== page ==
Tuesday, April 24, 2007

Yeltsin leaves a mixed legacy

Boris Nikolayevich Yeltsin, the man who defeated decades of communism and became first democratically elected president of Russia in the post-Soviet era, is dead at the age of 76.

Commentators in the Russian media are assessing the controversial career and political legacy of the larger-than-life Yeltsin who served as president from 1991 to 1999.

The image of Yeltsin standing on a tank outside the Russian Parliament in defiance of communist hard-core loyalists is etched in the collective conscience of the Russian people.

While world leaders are hailing Yeltsin as a courageous leader whose unwavering determination brought democracy to Russia, many Russians blame him for the hardships unleashed by free market reforms.

Yeltsin's new capitalism got rid of massive subsisidies while the free market reforms allowed unrestriced prices to be set by private parties, plunging millions into poverty overnight.

Introducing capitalistic free market into a communist culture was a daunting challenge for Yeltsin who became more unpopular in his later years.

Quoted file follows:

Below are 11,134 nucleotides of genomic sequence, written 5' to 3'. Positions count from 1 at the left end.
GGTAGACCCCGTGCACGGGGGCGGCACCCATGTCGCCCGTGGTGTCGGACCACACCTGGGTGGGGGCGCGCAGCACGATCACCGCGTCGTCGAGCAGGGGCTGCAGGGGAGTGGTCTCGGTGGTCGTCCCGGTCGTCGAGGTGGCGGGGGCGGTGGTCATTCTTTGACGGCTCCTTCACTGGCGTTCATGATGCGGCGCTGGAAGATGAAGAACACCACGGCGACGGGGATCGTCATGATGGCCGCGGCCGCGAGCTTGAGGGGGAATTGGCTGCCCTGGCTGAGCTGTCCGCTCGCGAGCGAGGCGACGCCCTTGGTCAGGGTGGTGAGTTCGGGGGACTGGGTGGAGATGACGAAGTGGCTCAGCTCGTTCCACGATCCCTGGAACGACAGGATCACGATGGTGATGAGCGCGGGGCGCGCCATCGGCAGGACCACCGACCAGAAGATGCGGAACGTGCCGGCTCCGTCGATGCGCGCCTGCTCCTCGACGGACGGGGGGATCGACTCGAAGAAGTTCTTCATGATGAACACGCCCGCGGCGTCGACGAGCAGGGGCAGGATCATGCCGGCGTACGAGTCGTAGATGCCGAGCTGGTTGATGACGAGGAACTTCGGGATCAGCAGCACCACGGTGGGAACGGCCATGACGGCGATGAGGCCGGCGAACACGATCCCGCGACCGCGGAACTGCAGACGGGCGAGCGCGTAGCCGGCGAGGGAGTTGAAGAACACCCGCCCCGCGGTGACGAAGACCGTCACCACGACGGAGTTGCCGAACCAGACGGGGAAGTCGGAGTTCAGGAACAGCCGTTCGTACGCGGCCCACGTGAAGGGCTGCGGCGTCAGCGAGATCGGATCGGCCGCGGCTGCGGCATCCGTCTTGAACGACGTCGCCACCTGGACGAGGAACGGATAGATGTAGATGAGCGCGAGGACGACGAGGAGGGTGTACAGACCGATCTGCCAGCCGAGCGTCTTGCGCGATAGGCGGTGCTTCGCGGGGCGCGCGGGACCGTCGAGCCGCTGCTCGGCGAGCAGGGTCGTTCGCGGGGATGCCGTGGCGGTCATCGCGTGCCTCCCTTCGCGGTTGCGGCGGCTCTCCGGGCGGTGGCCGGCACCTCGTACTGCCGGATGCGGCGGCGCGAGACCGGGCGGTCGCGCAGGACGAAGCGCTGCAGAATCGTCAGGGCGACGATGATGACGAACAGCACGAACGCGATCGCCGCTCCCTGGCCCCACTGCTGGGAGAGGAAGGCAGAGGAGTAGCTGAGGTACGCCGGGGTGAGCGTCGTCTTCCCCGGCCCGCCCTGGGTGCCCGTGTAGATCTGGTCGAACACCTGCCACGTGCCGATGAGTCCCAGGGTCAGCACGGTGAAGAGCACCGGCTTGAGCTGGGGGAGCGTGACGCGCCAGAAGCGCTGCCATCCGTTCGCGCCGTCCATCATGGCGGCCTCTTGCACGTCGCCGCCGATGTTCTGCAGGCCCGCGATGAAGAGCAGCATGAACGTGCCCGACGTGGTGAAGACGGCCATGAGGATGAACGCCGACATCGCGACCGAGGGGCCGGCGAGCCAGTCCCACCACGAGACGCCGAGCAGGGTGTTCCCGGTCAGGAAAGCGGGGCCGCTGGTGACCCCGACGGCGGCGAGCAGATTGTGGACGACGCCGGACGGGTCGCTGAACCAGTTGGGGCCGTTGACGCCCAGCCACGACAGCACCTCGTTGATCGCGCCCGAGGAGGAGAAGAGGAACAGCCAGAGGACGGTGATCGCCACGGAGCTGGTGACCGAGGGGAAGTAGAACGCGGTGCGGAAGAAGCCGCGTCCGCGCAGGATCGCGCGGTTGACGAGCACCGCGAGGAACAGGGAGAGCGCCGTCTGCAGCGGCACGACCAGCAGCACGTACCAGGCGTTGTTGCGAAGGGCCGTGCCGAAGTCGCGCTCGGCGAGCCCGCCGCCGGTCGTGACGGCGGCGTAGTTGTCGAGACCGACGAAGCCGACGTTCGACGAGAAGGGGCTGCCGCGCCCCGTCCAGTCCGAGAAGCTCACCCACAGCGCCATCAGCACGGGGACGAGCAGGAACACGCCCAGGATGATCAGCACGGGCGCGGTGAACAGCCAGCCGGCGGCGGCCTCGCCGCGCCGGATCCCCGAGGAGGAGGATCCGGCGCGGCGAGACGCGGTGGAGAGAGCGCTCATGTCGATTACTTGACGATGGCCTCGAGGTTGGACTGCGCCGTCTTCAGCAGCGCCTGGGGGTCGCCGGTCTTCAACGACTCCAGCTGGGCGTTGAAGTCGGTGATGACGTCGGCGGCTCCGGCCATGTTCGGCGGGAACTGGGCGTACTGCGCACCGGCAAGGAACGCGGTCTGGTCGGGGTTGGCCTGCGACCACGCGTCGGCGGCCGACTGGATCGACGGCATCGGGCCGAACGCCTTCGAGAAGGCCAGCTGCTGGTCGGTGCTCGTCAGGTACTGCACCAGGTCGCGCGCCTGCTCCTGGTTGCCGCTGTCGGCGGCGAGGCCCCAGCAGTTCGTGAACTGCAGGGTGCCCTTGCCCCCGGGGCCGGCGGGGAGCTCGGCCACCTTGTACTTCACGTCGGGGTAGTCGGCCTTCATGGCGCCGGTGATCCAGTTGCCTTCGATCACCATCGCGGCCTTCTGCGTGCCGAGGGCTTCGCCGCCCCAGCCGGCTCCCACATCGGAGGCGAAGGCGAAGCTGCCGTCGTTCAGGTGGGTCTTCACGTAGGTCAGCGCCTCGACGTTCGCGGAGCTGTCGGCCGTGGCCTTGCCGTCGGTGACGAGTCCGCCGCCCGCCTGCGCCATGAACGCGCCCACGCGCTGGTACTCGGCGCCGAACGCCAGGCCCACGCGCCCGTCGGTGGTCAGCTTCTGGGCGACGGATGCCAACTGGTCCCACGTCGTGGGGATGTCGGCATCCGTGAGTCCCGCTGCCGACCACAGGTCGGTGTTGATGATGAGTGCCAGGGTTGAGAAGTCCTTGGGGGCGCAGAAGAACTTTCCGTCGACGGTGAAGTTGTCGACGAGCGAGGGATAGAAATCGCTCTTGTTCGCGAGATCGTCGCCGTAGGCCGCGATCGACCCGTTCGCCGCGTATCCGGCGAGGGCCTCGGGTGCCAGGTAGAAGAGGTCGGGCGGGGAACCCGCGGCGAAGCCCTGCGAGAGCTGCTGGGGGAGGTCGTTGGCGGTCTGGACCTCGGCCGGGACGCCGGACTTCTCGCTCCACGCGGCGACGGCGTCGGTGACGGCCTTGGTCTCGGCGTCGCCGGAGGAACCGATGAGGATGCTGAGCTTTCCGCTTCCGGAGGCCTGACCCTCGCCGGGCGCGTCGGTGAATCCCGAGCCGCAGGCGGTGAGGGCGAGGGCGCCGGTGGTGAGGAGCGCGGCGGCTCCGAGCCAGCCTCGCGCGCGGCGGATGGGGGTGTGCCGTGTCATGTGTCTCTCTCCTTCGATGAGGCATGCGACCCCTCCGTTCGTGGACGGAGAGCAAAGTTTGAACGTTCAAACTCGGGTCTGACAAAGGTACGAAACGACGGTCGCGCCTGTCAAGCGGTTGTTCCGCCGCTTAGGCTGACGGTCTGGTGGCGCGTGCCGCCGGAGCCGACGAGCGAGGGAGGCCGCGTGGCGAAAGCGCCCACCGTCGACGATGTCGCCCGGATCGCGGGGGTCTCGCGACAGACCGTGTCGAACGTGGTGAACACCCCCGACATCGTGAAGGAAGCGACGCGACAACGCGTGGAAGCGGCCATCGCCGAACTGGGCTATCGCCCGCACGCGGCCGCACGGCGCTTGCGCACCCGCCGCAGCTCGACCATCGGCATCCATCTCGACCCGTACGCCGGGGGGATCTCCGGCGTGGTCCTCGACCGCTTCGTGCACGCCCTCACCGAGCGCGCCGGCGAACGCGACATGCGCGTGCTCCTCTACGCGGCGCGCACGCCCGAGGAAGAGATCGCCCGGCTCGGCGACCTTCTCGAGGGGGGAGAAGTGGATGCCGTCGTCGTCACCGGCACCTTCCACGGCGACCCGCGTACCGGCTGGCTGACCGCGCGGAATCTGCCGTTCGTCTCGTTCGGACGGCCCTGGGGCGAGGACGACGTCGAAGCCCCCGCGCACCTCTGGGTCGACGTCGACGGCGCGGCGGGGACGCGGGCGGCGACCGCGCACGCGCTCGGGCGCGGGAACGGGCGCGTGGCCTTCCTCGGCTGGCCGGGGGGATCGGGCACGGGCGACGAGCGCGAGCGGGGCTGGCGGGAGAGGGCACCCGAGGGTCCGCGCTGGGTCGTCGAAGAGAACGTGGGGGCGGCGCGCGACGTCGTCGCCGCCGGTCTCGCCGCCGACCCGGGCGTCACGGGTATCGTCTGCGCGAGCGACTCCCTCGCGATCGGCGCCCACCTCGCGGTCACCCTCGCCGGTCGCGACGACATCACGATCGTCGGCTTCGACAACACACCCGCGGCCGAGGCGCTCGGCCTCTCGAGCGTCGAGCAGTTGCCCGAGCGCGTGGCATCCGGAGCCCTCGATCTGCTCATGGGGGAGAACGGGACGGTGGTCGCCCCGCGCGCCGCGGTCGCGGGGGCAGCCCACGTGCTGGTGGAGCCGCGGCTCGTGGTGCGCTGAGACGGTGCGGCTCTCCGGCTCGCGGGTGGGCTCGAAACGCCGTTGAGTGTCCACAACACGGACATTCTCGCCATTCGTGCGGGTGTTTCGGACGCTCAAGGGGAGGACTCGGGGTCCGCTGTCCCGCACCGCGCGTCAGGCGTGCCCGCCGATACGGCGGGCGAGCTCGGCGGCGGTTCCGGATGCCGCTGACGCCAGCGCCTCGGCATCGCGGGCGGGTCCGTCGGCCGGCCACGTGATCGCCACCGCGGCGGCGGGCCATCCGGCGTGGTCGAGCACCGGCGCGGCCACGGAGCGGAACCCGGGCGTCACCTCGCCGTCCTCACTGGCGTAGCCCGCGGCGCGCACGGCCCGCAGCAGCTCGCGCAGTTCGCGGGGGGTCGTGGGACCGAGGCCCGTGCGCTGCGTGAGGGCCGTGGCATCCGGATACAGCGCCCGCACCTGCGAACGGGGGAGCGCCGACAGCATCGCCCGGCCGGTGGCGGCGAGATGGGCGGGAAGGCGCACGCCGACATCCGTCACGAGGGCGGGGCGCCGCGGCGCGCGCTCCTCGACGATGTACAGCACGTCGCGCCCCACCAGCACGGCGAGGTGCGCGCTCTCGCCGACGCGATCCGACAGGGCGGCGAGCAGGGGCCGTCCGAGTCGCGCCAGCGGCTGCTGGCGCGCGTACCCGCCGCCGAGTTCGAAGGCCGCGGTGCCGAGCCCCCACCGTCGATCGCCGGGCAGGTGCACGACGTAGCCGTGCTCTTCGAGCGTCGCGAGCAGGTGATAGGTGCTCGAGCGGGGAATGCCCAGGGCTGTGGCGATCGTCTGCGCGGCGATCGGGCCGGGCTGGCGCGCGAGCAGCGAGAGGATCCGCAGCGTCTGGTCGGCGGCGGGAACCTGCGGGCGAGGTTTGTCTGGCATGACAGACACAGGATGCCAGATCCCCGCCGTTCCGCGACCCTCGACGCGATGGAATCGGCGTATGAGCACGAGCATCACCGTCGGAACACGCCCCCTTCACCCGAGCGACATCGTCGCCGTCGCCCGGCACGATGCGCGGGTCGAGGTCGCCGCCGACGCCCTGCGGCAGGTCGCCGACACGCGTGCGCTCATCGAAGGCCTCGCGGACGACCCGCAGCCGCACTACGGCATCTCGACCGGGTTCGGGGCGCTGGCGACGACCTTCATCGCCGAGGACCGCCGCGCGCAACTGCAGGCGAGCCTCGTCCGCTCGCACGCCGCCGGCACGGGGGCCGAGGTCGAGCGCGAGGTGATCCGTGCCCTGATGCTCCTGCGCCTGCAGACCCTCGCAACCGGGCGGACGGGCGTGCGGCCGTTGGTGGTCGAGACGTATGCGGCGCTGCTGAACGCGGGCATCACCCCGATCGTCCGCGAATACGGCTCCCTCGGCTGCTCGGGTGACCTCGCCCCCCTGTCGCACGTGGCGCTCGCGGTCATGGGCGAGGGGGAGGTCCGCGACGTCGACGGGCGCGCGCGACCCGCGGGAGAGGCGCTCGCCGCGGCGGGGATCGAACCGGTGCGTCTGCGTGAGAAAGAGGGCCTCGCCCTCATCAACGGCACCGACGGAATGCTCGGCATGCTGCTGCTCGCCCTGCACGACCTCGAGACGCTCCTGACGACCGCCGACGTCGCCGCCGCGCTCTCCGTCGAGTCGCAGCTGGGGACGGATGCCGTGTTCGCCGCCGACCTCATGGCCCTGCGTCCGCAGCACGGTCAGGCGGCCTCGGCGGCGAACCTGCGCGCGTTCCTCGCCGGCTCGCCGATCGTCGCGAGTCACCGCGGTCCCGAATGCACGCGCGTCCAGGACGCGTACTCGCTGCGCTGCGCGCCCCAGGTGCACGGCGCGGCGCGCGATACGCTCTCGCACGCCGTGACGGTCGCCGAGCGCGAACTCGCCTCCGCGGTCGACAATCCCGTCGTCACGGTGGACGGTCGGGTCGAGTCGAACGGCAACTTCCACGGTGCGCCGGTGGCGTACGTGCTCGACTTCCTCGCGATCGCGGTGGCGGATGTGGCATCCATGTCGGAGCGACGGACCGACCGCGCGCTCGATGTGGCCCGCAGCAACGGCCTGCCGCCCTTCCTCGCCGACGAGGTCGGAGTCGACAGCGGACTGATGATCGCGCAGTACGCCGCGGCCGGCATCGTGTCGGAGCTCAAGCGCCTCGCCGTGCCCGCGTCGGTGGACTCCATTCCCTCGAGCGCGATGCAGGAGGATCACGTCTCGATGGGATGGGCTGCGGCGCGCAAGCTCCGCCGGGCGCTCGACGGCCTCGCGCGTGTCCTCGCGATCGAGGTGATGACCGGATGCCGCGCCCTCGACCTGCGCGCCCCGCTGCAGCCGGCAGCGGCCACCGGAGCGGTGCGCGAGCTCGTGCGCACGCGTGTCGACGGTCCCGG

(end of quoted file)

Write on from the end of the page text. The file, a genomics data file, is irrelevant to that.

Yeltsin's health deteriorated from the excess of heavy drinking which became the subject of many jokes, creating an unfavourable image at home and abroad.

Mikhail Gorbachev, the last Soviet president, summed up the complexity of Yeltsin's legacy in a condolence statement minutes after the death was announced. He referred to Yeltsin as one "on whose shoulders are both great deeds for the country and serious errors," according to the news agency Interfax.

To his credit, Yeltsin carried his country through a turbulent transformation with far less bloodshed than many had feared, and the new Russia is his legacy.

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